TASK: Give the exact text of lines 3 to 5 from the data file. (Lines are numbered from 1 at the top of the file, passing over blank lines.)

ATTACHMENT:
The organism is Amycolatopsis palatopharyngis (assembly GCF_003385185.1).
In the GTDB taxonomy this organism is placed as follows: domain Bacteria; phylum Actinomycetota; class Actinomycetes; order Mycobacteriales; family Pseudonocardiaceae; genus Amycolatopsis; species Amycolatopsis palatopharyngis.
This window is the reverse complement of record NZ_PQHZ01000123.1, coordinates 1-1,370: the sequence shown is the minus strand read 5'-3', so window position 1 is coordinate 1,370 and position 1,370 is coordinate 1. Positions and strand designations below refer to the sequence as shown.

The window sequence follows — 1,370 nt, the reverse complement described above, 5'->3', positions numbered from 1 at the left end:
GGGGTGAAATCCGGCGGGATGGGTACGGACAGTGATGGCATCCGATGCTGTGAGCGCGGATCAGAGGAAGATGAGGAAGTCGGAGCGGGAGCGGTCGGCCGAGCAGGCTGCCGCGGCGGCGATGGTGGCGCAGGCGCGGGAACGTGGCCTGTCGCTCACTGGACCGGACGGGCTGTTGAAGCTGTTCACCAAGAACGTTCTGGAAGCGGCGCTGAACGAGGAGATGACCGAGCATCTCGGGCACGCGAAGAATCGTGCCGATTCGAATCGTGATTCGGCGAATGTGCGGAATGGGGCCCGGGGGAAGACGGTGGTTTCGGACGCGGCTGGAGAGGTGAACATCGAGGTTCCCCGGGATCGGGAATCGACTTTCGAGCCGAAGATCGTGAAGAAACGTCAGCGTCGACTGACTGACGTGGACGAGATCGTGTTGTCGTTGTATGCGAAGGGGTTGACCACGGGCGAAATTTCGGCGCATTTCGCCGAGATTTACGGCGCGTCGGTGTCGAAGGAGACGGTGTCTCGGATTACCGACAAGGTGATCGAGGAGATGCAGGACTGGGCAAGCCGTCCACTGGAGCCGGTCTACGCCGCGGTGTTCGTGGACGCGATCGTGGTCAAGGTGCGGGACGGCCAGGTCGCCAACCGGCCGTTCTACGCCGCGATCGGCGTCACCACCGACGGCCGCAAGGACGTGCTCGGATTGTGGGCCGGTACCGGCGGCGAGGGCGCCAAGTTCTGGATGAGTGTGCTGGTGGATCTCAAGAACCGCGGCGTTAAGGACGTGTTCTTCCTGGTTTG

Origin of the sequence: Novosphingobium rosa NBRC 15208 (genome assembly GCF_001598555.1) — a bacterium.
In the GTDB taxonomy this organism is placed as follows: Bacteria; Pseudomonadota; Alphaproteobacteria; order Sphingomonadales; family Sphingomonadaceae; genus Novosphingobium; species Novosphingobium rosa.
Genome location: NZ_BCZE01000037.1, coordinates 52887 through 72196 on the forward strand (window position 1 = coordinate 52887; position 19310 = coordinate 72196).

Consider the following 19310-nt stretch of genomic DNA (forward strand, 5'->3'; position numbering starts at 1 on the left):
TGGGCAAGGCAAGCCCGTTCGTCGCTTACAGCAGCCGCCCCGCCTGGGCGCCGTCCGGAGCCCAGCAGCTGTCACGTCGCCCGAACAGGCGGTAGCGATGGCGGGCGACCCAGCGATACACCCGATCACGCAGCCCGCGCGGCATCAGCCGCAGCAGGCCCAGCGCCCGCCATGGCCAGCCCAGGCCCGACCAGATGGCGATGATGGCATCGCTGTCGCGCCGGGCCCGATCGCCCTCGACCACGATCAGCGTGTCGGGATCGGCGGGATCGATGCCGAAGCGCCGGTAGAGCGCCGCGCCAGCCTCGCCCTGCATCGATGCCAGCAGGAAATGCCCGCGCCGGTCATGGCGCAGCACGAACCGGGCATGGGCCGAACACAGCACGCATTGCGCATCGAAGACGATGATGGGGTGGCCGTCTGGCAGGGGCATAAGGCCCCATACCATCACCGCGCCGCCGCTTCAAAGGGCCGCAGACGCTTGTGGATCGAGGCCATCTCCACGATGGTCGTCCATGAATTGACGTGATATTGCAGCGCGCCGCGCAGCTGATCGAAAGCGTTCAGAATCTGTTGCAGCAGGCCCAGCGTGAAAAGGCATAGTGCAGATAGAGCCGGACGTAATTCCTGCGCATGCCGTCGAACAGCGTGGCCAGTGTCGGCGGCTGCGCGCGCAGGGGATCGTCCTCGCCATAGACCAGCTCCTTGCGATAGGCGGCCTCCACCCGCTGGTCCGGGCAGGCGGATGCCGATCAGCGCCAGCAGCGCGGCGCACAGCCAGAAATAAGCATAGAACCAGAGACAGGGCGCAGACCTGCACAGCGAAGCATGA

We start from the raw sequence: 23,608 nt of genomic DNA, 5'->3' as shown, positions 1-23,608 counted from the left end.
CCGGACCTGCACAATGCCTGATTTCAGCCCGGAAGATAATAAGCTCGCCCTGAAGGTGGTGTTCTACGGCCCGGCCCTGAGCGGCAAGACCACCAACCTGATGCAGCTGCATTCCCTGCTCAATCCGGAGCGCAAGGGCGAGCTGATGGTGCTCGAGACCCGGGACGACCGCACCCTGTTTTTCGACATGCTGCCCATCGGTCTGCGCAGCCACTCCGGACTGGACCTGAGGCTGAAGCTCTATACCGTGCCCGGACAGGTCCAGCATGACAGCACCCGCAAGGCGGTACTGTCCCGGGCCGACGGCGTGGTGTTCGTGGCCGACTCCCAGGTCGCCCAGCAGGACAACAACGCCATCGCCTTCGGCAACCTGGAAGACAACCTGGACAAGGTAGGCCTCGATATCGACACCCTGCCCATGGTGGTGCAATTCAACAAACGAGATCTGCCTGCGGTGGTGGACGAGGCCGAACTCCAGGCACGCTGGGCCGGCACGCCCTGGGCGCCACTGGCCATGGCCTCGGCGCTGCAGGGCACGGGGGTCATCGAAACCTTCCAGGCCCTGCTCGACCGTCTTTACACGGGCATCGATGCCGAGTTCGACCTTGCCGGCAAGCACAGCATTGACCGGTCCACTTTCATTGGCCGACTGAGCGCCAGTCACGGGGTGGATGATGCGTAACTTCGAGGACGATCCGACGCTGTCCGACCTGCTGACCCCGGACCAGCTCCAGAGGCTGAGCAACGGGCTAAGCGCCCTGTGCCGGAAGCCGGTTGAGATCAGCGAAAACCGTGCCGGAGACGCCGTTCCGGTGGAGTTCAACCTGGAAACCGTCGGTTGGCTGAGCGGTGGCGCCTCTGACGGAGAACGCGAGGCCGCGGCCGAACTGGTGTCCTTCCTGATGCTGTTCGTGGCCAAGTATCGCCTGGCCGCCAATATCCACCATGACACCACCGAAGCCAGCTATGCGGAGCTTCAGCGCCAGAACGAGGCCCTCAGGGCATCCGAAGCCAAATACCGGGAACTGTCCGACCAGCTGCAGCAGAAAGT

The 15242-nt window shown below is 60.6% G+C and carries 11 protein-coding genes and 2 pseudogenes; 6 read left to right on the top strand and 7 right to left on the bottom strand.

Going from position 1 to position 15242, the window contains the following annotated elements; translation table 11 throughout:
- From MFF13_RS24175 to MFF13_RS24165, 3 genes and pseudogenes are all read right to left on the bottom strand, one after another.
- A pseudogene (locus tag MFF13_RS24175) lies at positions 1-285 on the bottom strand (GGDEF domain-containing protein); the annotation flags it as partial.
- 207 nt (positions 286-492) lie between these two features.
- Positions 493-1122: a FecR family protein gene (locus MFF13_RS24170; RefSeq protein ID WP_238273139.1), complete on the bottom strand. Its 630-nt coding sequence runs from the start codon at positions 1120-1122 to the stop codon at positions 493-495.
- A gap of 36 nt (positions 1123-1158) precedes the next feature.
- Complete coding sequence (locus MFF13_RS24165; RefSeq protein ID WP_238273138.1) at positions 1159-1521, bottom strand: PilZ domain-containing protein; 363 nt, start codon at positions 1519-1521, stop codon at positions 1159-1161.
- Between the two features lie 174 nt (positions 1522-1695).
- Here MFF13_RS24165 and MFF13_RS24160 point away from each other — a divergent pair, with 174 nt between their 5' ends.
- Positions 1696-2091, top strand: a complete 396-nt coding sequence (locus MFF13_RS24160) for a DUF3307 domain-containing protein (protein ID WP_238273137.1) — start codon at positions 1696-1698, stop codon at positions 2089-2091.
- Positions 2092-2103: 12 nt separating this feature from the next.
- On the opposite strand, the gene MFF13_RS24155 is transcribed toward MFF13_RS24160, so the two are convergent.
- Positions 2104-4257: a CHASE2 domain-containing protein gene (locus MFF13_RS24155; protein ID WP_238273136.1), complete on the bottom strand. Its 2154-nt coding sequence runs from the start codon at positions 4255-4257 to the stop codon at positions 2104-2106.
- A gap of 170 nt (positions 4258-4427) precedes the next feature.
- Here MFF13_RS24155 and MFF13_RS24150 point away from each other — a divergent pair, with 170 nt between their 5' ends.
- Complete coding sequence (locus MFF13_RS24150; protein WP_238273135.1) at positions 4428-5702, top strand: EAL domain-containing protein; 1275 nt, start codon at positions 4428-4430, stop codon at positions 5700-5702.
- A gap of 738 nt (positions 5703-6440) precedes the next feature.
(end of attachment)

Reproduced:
This window is the reverse complement of record NZ_PQHZ01000123.1, coordinates 1-1,370: the sequence shown is the minus strand read 5'-3', so window position 1 is coordinate 1,370 and position 1,370 is coordinate 1. Positions and strand designations below refer to the sequence as shown.

The window sequence follows — 1,370 nt, the reverse complement described above, 5'->3', positions numbered from 1 at the left end:
GGGGTGAAATCCGGCGGGATGGGTACGGACAGTGATGGCATCCGATGCTGTGAGCGCGGATCAGAGGAAGATGAGGAAGTCGGAGCGGGAGCGGTCGGCCGAGCAGGCTGCCGCGGCGGCGATGGTGGCGCAGGCGCGGGAACGTGGCCTGTCGCTCACTGGACCGGACGGGCTGTTGAAGCTGTTCACCAAGAACGTTCTGGAAGCGGCGCTGAACGAGGAGATGACCGAGCATCTCGGGCACGCGAAGAATCGTGCCGATTCGAATCGTGATTCGGCGAATGTGCGGAATGGGGCCCGGGGGAAGACGGTGGTTTCGGACGCGGCTGGAGAGGTGAACATCGAGGTTCCCCGGGATCGGGAATCGACTTTCGAGCCGAAGATCGTGAAGAAACGTCAGCGTCGACTGACTGACGTGGACGAGATCGTGTTGTCGTTGTATGCGAAGGGGTTGACCACGGGCGAAATTTCGGCGCATTTCGCCGAGATTTACGGCGCGTCGGTGTCGAAGGAGACGGTGTCTCGGATTACCGACAAGGTGATCGAGGAGATGCAGGACTGGGCAAGCCGTCCACTGGAGCCGGTCTACGCCGCGGTGTTCGTGGACGCGATCGTGGTCAAGGTGCGGGACGGCCAGGTCGCCAACCGGCCGTTCTACGCCGCGATCGGCGTCACCACCGACGGCCGCAAGGACGTGCTCGGATTGTGGGCCGGTACCGGCGGCGAGGGCGCCAAGTTCTGGATGAGTGTGCTGGTGGATCTCAAGAACCGCGGCGTTAAGGACGTGTTCTTCCTGGTTTG